It was about a matter of time before the Power Rangers became one of the last nostalgic money cows to milk in an age where media seems to be derivative of its former impactful properties and icons. Saturday morning cartoons, such as “Transformers”, “G.I. Joe”, and “Teenage Mutant Ninja Turtles,” have already had their fair share of big budget Hollywood adaptations. With most of the collective geek culture being focused on the 1980s and early 1990s, it is no surprise that the demand for a Power Rangers film was vocal. Being of Japanese origins, the original “Mighty Morphin Power Rangers” show was an Americanized version of Japan’s “Super Sentai” series that gained a large following in the states and, as with the Teenage Mutant Ninja Turtles, has had surprisingly long staying power in the interests and minds of children and fans. With that comes 2017’s “Power Rangers” film from Saban Brands.
As the trend goes in adapting notoriously cheesy, cheap and silly franchises, “Power Rangers” makes an attempt to combine the elements of a serious tone and the glory of its classic cheesy roots. With this being the case, the resulting film comes out to be a mess of tones, lame attempts at character connection, and forced emotions in a film that almost seems to resent its history in pop culture. The main concern of “Power Rangers” would be whether or not director Dean Israelite and distributor Lionsgate Films would bring “Power Rangers” into the pantheon of “dark, gritty, realistic, and serious” adaptions, or embrace the clear stupidity of not only its premise but its entire existence. Unfortunately, the film doesn’t know what it wants to be. With prolonged scenes of character interactions between Dacre Montgomery, Naomi Scott, RJ Cyler, Becky G, and Ludi Lin, credit should be given to the film’s writers for wanting to create chemistry and take time developing the characters. While it does succeed in creating charm and good vibes between actors, the material utterly fails the talent they have brought in. With a combination of poor editing, clumsy dialogue and forced moments of intrigue and emotion the actors hold their own given the circumstances.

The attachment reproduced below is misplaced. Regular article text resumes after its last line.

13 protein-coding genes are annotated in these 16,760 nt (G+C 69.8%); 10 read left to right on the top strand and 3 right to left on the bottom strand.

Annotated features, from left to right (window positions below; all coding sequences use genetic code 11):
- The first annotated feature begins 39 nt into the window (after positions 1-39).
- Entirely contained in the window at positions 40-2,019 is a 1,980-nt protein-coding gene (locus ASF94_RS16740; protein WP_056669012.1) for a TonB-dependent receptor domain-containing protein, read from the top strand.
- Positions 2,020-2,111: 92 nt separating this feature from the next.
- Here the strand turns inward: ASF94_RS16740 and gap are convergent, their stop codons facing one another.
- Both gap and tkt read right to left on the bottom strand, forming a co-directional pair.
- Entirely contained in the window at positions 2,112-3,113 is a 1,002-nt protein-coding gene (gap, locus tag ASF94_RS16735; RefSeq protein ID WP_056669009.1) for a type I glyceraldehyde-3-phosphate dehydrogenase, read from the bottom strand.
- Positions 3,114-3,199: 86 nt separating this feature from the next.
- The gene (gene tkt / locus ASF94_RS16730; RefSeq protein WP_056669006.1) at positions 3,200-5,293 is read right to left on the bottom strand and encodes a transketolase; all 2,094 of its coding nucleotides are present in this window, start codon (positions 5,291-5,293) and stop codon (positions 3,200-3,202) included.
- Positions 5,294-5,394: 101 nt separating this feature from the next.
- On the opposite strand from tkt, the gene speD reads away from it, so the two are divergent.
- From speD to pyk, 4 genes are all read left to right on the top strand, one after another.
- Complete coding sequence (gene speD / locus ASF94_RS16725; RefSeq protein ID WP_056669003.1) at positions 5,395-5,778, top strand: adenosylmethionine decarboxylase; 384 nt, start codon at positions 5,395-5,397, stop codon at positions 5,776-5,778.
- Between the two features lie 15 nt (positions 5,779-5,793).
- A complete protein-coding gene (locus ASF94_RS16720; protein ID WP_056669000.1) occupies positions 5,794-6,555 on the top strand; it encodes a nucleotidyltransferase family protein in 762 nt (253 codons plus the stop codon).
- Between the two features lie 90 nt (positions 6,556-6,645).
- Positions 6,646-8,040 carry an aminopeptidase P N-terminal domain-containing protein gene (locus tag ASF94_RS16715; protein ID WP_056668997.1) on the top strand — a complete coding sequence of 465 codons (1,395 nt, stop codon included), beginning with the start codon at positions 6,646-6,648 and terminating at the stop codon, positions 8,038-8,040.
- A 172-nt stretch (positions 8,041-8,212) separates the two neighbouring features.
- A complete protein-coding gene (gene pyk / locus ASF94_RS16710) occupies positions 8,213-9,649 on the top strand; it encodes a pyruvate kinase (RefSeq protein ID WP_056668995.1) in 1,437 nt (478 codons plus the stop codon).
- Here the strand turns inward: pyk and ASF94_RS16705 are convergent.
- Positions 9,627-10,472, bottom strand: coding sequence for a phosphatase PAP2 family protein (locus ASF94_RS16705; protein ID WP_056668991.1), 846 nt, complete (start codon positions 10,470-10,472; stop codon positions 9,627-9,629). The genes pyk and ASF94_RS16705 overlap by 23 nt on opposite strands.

The film feels like two different pictures. The final act is when this Power Rangers movie becomes…well a Power Rangers movie, complete with the classic theme song and fanfare, and while on the most superficial level seeing the imagery of new and improved Power Ranger suits and Zords is cool, it’s only within the final 20 minutes, and even then the film almost rushes itself to end to simply “get through with it.” It comes down to being inconsistent with tone, non-ironically corny, poorly written and, to put it simply, a lame adaptation. It’s a film with many “face palm” moments, which is never a good sign. Even with the final 20 minutes of pure schlock being even barely enjoyable, it still doesn’t save “Power Rangers” from being a bad film.
Photo courtesy of Rotten Tomatoes